Whether it’s by choice or for economic reasons, entrepreneurs often work from home. If you’re an aspiring business owner who expects to do the same, RetiredBrains’ Art Koff–whose story appeared on this blog last year–has some suggestions.
One is to recognize that it could take several weeks to set up a home office that suits your needs. In addition, Koff has these recommendations:
Find a comfortable desk chair–It may be your office’s most important item, since you will be spending a lot of time in this chair. Don’t skimp, or use a kitchen stool or folding chair that you have lying around. You’ll regret it later.
Plan a comprehensive workstation–In addition to a computer, think about a copier, printer and scanner. New inkjet units, which can fulfill all of these functions, normally cost between $68 to $250. Your computer station/area should have ample space to store key directories and books within easy reach. A box to keep discs (both blanks and back-ups) also is a good idea.
Get a second telephone line–“More problems develop working out of your home if you use your home phone for business,” says Koff. If you purchase an office phone, consider one that has fax capabilities if your copier does not. Another option for incoming faxes is CallWave®, which supplies you with a special fax number and sends faxes to your computer for printing. CallWave can’t be used for outgoing faxes, however.
Go easy on business cards in the beginning–The cost for these cards, as well as for letterhead and stationery, is surprisingly little at your local print shop. While the cost per item decreases with larger orders, keep in mind that a new business typically undergoes major transformations in the first month or two. “I have changed my cards several times in the past few years and still have a quantity of the old ones that I just can’t get myself to throw away,” says Koff.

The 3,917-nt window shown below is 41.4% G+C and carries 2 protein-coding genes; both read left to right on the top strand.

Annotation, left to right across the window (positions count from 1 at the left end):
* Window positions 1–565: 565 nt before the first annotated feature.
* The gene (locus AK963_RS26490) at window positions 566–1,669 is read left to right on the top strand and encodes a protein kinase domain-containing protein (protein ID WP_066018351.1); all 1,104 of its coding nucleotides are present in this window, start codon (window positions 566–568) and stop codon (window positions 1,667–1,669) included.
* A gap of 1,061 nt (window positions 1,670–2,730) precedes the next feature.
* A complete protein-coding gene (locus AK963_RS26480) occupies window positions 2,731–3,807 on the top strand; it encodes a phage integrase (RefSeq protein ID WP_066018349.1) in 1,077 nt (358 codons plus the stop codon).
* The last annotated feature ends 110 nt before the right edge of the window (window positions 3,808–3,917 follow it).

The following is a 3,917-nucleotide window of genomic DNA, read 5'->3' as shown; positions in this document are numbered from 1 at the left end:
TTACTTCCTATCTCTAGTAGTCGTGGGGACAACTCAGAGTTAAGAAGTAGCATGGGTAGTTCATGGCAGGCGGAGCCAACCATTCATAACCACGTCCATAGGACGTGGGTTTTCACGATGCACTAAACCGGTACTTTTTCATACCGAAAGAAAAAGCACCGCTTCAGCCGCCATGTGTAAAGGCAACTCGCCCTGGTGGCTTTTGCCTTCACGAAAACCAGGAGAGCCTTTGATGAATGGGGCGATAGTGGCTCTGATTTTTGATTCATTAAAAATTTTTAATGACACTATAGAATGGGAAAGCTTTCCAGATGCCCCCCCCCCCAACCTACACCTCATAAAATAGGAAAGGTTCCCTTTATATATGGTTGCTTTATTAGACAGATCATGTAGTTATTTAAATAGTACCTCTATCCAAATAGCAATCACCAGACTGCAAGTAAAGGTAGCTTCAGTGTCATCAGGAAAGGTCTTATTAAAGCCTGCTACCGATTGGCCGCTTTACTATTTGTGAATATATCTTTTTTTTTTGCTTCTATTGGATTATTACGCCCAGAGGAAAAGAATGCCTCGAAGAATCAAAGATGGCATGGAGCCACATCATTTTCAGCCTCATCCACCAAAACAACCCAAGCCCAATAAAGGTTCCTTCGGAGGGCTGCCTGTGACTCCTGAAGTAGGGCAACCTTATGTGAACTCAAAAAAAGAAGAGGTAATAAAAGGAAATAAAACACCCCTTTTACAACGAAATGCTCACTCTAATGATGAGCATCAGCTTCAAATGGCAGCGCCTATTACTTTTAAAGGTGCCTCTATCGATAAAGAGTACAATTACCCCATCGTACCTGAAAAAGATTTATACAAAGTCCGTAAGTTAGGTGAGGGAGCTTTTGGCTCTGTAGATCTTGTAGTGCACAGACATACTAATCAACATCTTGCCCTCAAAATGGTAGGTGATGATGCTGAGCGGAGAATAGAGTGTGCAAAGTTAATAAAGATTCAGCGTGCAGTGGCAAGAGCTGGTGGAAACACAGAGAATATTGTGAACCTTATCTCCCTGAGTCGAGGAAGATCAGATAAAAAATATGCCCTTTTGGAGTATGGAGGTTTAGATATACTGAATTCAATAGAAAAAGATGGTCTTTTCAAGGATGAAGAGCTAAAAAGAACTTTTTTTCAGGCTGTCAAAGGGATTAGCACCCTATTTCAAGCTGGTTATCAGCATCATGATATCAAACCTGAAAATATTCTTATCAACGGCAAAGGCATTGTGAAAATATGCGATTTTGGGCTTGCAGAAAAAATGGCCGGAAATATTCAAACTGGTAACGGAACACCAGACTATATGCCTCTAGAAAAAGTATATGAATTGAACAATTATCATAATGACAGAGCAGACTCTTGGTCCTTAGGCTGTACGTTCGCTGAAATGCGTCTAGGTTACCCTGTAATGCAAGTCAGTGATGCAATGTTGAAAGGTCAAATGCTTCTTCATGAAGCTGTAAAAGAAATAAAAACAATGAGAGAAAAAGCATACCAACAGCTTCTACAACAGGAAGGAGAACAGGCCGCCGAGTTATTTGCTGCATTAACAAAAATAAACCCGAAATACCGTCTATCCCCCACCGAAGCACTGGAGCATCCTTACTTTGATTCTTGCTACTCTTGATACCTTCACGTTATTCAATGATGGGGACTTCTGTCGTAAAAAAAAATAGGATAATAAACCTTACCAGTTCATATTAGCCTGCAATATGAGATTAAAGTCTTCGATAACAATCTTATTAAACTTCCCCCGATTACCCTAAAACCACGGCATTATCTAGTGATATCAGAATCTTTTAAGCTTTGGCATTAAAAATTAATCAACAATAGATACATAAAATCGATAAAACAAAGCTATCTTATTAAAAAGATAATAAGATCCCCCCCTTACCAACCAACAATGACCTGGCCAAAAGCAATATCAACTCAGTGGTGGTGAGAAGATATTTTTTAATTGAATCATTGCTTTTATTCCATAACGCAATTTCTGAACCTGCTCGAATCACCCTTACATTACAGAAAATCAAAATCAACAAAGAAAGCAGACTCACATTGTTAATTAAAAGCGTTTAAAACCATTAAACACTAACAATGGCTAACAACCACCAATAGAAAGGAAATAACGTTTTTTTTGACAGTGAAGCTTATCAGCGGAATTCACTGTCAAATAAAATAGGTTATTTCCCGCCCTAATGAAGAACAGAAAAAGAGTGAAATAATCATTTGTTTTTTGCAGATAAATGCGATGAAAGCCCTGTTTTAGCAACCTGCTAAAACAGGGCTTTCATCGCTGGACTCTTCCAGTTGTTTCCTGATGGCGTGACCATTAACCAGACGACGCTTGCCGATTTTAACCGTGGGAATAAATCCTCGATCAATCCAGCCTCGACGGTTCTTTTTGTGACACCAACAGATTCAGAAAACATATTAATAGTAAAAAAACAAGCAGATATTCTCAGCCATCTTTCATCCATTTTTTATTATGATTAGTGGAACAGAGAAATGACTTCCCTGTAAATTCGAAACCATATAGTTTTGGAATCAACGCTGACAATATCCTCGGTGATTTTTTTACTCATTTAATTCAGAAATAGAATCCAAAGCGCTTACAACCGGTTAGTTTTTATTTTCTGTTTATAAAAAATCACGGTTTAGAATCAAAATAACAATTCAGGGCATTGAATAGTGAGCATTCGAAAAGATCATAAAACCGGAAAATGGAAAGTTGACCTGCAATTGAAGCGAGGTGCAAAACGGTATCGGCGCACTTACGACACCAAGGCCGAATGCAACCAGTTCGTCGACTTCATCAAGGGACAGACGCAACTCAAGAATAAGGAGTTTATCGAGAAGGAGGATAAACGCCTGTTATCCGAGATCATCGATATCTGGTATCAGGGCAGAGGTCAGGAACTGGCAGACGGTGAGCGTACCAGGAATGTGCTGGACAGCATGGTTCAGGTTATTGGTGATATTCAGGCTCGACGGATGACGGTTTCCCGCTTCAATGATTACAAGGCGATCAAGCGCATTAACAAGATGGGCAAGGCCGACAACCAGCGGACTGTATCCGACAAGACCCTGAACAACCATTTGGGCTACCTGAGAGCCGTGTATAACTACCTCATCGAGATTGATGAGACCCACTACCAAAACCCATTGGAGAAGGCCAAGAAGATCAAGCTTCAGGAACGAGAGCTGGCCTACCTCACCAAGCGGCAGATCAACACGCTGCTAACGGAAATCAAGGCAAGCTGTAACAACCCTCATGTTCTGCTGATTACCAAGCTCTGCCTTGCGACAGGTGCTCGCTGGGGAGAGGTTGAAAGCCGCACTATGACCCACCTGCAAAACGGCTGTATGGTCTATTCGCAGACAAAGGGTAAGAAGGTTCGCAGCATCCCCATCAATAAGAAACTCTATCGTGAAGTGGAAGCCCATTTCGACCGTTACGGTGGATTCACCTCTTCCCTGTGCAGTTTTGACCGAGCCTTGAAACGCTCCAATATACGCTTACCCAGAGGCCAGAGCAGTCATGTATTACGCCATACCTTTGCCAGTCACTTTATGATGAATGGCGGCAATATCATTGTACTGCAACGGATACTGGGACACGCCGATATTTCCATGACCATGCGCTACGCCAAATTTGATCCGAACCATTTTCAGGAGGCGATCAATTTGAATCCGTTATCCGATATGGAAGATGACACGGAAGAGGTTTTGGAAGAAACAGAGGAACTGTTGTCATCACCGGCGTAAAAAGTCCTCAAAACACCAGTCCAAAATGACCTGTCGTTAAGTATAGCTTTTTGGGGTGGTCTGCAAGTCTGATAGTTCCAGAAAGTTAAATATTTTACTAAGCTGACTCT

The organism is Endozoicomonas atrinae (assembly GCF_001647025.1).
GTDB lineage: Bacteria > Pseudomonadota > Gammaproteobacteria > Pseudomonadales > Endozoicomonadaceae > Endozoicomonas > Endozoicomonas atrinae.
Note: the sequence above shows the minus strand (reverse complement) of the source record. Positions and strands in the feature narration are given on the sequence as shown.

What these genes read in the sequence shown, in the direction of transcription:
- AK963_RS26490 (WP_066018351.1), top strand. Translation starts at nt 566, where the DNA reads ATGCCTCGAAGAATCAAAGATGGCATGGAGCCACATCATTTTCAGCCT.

Buy a shredder–The large amount of identify theft makes this a necessity. Shredders are inexpensive and can be purchased at almost any office supply store. Use yours to destroy any documents with personal information as well as credit card solicitations that arrive in the mail.
Implement an organizing system for your files–Office supply stores offer many options. Choose one to keep track of tax records, legal documents, insurance policies and other paperwork related to your business. Says Koff: “It will save you a great deal of frustration later.”
As someone who has a home office, let me supplement Koff’s list with a couple of additions:
Pick a workspace that’s separate from the rest of your household–Ideally, it should have a door that closes, so you don’t disturb family members (and vice versa).
Don’t forget about good lighting–You’ll need it, since you may be getting up before dawn or working into the night as you build your business.